Word of Life appeared right before our eyes; we saw it happen! And now we’re telling you in most sober
prose that what we witnessed was, incredibly, this: The infinite Life of God himself took shape before us.
3-4 We saw it, we heard it, and now we’re telling you so you can experience it along with us, this
experience of communion with the Father and his Son, Jesus Christ. Our motive for writing is simply
this: We want you to enjoy this, too. Your joy will double our joy!
In this letter the author is expressing that as Christians, we come to know God when we know Jesus.
That is an “experience of communion”, it’s being claimed by God through Jesus. In Jesus we see God choose us
and claim us. Whether we are a tax collector, a young child with 5 loaves of bread and 2 fish, a confused
teacher of the law, or a hurting woman. God claims each of us. Martin Luther had a daily exercise of putting his
hand on his head and saying, “I am baptized” as a reminder of God choosing him, claiming him.
In Toy Story, do you remember how Woody recalls being claimed by Woody? Andy writes his name on
Woody’s boot. A gospel lesson we learn from the first Toy Story is: Know who you are, by knowing Whose
you are, and who you are, is defined by Who claims you.
In the second Toy Story movie we see Andy is growing up and so Woody is feeling useless, he doesn’t
play with him as much, and begins to feel abandoned by Andy. So much so that other options become appealing
to him. Like regrouping with the cast of a tv series Woody was created for, a group that could take him to
another land, where he will be cherished not by one but by many. At least that is what he is told will happen if
he agrees to be sold by this toy owner. The problem is Woody doesn’t realize that this new form of cherishing
does not mean he will be played with, but rather become like a trophy. Woody once again is struggling with his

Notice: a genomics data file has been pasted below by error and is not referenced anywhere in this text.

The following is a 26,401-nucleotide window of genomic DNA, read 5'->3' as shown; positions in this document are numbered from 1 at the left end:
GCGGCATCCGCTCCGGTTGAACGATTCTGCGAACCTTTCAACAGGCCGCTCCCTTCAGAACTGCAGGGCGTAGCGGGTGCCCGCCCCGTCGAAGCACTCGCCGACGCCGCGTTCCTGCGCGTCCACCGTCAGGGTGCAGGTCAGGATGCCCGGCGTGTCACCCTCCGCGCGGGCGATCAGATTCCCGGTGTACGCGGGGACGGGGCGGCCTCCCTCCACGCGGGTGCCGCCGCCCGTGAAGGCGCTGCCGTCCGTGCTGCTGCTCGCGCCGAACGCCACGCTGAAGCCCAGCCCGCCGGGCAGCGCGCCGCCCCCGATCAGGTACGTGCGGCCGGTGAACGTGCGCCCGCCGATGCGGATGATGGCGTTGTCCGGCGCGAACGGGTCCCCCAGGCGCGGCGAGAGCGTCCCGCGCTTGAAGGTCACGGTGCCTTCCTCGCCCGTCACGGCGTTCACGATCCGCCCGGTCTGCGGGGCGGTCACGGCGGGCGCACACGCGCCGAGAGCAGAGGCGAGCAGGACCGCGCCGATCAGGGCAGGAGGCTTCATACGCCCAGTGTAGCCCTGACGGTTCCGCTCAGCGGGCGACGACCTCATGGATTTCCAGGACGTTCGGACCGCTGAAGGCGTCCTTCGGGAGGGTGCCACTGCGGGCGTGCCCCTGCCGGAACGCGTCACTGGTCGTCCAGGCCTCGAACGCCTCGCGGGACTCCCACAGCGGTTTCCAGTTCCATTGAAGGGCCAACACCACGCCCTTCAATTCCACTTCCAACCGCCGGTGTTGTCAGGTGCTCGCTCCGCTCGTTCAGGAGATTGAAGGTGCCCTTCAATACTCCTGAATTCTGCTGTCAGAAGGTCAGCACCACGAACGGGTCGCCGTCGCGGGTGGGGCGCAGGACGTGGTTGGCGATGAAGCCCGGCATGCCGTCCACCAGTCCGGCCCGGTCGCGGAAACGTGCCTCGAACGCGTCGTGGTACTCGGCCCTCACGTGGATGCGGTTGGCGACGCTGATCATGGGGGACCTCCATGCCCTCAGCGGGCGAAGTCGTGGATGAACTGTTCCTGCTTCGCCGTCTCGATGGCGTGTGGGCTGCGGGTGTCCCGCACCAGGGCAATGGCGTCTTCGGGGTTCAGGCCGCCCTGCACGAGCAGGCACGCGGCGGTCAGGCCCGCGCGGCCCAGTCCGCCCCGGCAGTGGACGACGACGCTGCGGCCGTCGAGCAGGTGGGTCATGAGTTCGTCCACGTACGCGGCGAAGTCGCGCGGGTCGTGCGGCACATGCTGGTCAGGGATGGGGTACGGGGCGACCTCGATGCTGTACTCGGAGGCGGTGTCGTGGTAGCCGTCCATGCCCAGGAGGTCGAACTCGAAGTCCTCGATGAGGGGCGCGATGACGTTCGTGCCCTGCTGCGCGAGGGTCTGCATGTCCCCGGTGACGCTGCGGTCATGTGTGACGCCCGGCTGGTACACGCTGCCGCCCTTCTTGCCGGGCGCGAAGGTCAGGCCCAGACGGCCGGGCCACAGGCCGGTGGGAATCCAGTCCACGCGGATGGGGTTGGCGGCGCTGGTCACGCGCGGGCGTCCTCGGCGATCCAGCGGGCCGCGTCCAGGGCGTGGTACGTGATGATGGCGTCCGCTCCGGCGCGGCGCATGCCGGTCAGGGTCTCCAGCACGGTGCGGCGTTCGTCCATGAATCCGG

identity and role in life. Is it worth it to be Andy’s toy anymore? Or is there another way, a more tempting way
Our first scripture lesson says, 15-17 Don’t love the world’s ways. Don’t love the world’s goods. Love of
the world squeezes out love for the Father. Practically everything that goes on in the world—wanting your
own way, wanting everything for yourself, wanting to appear important—has nothing to do with the Father.
It just isolates you from him.
Woody is being tempted by the ways of the world, not the way of Andy. Andy honestly wants Woody
back and will search for him, but Woody is so drawn by the temptation for something different for himself, that
he doesn’t realize it’s not real. And all it will do is take him further away from his role as Andy’s toy. In fact it
will take him half way around the world. So many times this world tempts us to do things that we think may be
better for us that we miss out on recognizing it takes us away from being who we are and whose we are.
For instance, if we look at the world now, we will see happiness is: Buying and wearing certain jeans or shoes.
Having and using the proper cell phone or tablet. Eating certain foods or eating at certain restaurants. Or taking
certain medications to enhance our lives. Yet, all those items are temporary. So the Scripture says, The world
and all its wanting, wanting, wanting is on the way out—but whoever does what God wants is set for eternity.
Ultimately Woody recognizes his loyalty is to Andy, and invites the other new toys he has met to join him, in a
new way of living. A gospel lesson we learn from Toy Story 2 is: Don’t be tempted by the ways of the world,
rather embrace the ways of God that are everlasting.
15 years after the first Toy Story was released, Pixar and Disney produced Toy Story 3.
Andy is all grown up, getting ready to leave for college, and so what happens now? The toys are transferred to a
pre-school called Sunnyside. But it’s not pretty. Kids banging on them all day, slobbering on them, coloring
them. It’s tough times. Well one thing we definitely see is that Woody knows who he is now. He will always
know that he is Andy’s toy, but with that understanding comes an even greater understanding in his role.